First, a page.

The start of August normally means only one thing: Edinburgh Fringe. By now, we’d have bought our tickets, boarded trains, planes and vans and arrived in Scotland, ready to cram as many shows into a week as possible without sleeping.
The cancellation of this year’s festival due to the pandemic felt inevitable, but it still leaves a huge void in the nation’s summer.
Fortunately, comedians, actors and performers forced to swap the Royal Mile for their sofas will still be entertaining us with online shows and socially distanced outdoor gigs right here in London. Here’s what is on offer to keep you entertained in the Fringe-free month ahead.
Edinburgh Festival Fringe online
The Fringe lives on: it may not be taking place physically, but organisers are beaming online shows straight into your living room throughout August. Highlights include live comedy, theatre, music, dance and cabaret performances every Friday; live social media sets from 10 rising stars; and an audiobook (released August 6) featuring reigning Comedy Award winner Jordan Brookes, Sofie Hagen and Lou Sanders performing snippets of the shows we’re missing.
Until August 28, edfringe.com
We have Soho Theatre to thank for some of the most unforgettable Fringe shows (a small one-woman show named Fleabag ring any bells?), so the fact that they’ve asked comedians to perform from their sheds this year is characteristically inspired. Francesca Moody, who produced Fleabag, and writer Gary McNair are curating a series of daily comedy and theatre shows broadcast live from sheds across the land, with performers including Jack Rooke, Deborah Frances-White, Tim Crouch, Sara Pascoe and Yolanda Mercy.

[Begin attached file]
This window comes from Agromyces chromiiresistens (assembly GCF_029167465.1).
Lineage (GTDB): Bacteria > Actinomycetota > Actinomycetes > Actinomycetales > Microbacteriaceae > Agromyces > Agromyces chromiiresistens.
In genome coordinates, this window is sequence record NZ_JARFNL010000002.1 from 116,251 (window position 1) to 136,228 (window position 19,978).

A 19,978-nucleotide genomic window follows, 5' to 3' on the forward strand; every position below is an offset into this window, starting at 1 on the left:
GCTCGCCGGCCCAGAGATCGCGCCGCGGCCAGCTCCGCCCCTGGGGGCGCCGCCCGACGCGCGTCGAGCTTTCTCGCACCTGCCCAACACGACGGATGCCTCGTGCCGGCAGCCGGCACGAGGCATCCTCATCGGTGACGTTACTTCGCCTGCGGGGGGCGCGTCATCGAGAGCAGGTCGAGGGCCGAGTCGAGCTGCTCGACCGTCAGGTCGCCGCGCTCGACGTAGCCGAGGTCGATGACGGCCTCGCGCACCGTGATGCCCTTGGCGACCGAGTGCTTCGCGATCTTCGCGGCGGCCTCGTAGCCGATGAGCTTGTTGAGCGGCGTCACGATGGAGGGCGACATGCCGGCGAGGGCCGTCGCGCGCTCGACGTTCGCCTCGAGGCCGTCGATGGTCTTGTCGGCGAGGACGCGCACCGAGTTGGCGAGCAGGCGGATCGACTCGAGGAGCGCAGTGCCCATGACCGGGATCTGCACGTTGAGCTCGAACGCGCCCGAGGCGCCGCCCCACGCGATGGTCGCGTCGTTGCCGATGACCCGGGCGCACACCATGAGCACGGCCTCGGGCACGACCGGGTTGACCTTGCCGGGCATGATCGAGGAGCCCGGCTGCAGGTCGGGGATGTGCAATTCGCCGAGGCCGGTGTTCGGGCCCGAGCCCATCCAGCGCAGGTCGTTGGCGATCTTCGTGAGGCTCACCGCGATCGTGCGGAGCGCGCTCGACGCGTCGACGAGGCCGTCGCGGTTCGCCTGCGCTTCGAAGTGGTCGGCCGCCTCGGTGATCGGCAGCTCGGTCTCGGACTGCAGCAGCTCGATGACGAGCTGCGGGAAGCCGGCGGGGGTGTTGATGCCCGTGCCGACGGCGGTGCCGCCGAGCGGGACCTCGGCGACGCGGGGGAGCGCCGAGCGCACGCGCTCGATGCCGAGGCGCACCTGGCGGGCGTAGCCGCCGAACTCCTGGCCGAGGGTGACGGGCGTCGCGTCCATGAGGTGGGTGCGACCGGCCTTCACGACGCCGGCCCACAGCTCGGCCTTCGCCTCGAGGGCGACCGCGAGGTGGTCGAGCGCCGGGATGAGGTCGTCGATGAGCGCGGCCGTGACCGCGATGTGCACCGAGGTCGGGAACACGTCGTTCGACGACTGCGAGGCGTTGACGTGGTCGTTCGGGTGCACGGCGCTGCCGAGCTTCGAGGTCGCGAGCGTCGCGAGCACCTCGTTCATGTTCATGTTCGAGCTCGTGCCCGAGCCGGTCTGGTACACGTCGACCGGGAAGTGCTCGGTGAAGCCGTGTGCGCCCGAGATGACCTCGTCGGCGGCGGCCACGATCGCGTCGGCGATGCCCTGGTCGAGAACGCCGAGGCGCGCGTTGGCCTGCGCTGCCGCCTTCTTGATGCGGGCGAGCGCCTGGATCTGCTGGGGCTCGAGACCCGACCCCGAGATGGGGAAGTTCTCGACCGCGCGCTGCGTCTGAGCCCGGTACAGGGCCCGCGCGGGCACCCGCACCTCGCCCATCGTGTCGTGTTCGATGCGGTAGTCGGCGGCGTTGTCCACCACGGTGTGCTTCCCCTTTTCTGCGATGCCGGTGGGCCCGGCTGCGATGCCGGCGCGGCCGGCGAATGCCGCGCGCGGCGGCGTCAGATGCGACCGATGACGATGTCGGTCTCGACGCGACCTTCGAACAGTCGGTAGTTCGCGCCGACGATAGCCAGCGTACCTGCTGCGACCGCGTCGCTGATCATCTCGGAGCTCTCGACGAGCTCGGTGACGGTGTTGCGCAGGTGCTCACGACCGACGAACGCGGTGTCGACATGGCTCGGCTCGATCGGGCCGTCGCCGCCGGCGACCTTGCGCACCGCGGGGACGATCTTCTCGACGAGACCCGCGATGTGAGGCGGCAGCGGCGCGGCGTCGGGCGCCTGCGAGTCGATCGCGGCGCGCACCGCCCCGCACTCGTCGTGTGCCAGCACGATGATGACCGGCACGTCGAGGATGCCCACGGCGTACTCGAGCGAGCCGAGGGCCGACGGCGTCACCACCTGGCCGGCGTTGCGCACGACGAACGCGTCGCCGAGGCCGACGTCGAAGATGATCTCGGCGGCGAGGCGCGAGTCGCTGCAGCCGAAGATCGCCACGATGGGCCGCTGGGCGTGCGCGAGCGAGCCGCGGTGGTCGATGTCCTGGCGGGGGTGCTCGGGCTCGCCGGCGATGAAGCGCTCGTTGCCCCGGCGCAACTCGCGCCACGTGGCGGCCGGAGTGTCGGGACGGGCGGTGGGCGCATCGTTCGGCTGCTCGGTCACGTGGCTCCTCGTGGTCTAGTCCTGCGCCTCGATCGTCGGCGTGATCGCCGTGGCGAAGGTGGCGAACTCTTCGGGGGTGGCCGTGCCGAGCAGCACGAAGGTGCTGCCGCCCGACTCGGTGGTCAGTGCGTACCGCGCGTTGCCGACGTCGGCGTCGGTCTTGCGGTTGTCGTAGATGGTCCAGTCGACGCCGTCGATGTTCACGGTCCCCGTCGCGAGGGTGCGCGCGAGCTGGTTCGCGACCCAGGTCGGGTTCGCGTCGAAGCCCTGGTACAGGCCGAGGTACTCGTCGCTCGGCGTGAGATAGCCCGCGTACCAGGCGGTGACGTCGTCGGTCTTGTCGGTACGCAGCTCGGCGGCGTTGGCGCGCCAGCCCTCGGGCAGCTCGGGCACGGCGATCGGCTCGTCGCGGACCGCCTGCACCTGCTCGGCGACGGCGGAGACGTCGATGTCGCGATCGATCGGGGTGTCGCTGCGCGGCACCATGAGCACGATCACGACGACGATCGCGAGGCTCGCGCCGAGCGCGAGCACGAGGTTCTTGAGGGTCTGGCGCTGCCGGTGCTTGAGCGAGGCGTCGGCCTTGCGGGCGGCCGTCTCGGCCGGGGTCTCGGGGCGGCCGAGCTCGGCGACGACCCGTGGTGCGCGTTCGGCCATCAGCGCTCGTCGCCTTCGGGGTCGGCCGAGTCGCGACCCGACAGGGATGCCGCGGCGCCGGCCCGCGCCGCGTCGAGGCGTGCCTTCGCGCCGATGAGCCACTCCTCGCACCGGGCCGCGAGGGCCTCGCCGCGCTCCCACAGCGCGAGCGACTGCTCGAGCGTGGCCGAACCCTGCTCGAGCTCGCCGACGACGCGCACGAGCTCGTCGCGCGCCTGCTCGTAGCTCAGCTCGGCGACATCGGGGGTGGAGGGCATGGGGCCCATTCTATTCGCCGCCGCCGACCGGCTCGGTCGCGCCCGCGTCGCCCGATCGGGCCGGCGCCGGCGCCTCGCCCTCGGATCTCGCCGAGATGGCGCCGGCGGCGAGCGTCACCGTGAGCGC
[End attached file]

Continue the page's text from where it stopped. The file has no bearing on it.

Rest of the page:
August 14-September 5, shedinburgh.com
Fringe of Colour Films
Fringe of Colour began in 2018 as a simple spreadsheet listing shows by artists of colour. Last year, its founder Jess Brough won a coveted Edinburgh Comedy Award and this year the first online offering arrives. More than 40 films made by artists of colour stream as part of Fringe of Colour Films. Available as collections released on a weekly basis, the shorts range from stand-up comedy to spoken word and animation, showing all the breadth of talent the Fringe is famed for offering up.